853.87   240.0     320.0      5.2       240.0      70.0       902.2      0.09    77.7066   384.243E6  0.0        0.0000001

0 "WaveDir" and 180 "WaveDir"

I could find that results of PtfmSurge start negative value with 0 degree waves, and I got opposite values with 180 degree (See attached). Both cases are without wind. That is why I thought waves propagate along the negative X axis. Could you confirm the directions of mooring line and the result?

In addition, I have another question about FAST input. If I try to simulate upwind case with 180 degree of wind situation, do I have to put all direction inputs with opposite sign or just put 180 degree of angle? (eg. (+)overhang with 180 angle OR (-)overhang with 180 degree). BTW, I drew the rotors for just my convenience :)

Regards,
Sungwon

OC3.png
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Comparison.png
Comparison.png (33.8 KiB) Viewed 4396 times

Jason.Jonkman
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Re: Coordinate System in FAST

Postby Jason.Jonkman » Fri Jul 11, 2014 9:46 pm

Dear Sungwon,

The mooring lines, wind, and rotor are drawn correctly in your updated figure, but the wave direction is still drawn incorrectly. A 0-degree wave propogates along the positive X axis.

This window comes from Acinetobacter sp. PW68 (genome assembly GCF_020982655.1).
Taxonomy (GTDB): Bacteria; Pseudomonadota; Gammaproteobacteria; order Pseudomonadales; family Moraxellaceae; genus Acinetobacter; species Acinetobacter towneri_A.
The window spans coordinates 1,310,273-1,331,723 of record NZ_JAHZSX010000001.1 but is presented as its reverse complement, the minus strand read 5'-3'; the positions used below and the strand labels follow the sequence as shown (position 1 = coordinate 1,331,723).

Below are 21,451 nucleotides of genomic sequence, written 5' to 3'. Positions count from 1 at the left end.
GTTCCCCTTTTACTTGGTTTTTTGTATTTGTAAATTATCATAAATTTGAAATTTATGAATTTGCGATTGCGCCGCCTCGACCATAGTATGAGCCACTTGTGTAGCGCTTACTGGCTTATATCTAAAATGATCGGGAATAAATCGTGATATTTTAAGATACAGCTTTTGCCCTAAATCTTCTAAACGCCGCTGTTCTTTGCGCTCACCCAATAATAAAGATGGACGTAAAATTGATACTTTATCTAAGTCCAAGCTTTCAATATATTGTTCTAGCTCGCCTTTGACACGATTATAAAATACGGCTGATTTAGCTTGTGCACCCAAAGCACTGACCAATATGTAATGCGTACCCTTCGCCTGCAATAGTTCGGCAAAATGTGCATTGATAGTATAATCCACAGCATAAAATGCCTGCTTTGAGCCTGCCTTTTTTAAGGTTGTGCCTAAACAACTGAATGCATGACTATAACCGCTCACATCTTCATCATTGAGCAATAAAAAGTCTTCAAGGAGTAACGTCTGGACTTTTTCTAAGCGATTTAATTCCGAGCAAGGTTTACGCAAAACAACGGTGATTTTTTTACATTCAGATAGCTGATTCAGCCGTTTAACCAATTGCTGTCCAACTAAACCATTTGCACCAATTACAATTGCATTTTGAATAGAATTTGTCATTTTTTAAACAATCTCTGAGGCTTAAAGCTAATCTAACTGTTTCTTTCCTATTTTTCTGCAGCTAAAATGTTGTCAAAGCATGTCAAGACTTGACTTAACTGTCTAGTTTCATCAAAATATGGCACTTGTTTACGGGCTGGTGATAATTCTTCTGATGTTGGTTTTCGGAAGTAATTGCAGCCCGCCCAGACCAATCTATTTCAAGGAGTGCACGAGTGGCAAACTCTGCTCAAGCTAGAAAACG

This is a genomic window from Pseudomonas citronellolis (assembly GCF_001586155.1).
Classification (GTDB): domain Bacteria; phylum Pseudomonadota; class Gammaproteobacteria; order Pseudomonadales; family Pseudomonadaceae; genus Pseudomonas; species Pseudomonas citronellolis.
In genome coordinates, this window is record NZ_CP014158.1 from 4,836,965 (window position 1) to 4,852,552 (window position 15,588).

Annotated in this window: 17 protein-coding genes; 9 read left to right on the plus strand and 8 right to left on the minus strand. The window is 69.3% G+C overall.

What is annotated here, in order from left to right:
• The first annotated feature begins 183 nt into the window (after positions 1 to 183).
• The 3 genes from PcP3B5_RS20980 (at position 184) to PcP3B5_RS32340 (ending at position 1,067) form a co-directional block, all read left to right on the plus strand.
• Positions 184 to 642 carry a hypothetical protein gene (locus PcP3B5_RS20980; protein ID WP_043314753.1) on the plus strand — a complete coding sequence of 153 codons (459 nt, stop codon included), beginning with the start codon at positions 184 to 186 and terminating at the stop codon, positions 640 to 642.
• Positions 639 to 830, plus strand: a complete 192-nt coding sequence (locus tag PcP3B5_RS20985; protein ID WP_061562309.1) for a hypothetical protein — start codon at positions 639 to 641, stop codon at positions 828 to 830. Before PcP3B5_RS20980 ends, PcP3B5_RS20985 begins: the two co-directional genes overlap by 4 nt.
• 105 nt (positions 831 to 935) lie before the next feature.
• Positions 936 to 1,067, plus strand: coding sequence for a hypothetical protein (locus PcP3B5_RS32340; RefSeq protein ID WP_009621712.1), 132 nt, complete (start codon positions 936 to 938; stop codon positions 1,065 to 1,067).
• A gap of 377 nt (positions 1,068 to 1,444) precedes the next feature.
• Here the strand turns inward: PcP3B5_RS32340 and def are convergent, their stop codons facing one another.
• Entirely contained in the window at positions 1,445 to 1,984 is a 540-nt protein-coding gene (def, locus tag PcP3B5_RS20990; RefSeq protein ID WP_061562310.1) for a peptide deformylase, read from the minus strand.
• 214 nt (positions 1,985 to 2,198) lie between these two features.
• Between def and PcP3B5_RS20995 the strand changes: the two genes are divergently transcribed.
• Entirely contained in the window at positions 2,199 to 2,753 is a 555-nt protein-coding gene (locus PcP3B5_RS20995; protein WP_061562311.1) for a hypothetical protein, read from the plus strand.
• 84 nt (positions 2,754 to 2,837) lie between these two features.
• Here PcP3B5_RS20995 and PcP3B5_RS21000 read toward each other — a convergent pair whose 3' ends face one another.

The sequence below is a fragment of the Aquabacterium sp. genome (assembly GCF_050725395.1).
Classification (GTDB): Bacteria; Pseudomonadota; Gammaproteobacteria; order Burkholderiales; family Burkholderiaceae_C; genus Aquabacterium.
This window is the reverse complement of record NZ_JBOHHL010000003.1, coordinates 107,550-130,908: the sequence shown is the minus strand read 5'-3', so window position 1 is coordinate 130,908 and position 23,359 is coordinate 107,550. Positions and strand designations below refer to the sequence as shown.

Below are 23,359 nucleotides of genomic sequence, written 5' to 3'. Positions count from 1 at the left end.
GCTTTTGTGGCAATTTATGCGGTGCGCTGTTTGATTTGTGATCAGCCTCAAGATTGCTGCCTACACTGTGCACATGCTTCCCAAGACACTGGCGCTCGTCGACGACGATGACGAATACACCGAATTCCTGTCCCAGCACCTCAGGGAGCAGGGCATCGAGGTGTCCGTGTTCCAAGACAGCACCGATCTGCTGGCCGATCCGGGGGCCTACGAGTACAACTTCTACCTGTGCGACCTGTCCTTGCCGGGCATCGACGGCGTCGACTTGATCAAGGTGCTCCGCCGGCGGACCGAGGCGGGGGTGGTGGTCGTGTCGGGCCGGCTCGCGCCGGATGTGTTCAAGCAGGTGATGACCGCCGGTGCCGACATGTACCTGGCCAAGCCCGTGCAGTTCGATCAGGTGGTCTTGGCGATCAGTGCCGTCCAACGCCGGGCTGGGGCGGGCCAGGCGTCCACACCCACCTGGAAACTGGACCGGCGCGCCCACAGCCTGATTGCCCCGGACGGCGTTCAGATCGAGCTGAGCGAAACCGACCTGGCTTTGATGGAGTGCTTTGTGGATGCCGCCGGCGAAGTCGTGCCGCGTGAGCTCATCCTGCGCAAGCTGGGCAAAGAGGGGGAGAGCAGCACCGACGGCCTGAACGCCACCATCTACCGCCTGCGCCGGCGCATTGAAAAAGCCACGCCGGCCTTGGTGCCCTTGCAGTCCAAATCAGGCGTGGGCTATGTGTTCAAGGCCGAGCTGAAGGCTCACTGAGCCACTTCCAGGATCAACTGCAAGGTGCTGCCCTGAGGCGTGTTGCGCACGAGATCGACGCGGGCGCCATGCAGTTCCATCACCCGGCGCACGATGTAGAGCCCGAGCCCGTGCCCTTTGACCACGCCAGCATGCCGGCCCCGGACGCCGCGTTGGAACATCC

In steady-state conditions with regular waves, linear hydrodynamic theory implies that there is no mean offset of the platform. So, the slowly varying mean offset near model initialization is the result of a start-up transient (initial-condition solution). How the mean varies is likely due to the wave direction and initial phase of the wave at time zero, but a positive initial mean offset does not imply that the waves propogate along the positive X axis.

Modeling an upwind turbine with a 180-degree yaw error can be done in multiple ways--by changing the yaw angle of the nacelle or the wind direction. For both cases, you should keep Overhang negative-valued for an upwind rotor.

Best regards,
Jason Jonkman, Ph.D.
Senior Engineer | National Wind Technology Center (NWTC)

National Renewable Energy Laboratory (NREL)
15013 Denver West Parkway | Golden, CO 80401
+1 (303) 384 – 7026 | Fax: +1 (303) 384 – 6901
nwtc.nrel.gov

Attila.Veress
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Re: Coordinate System in FAST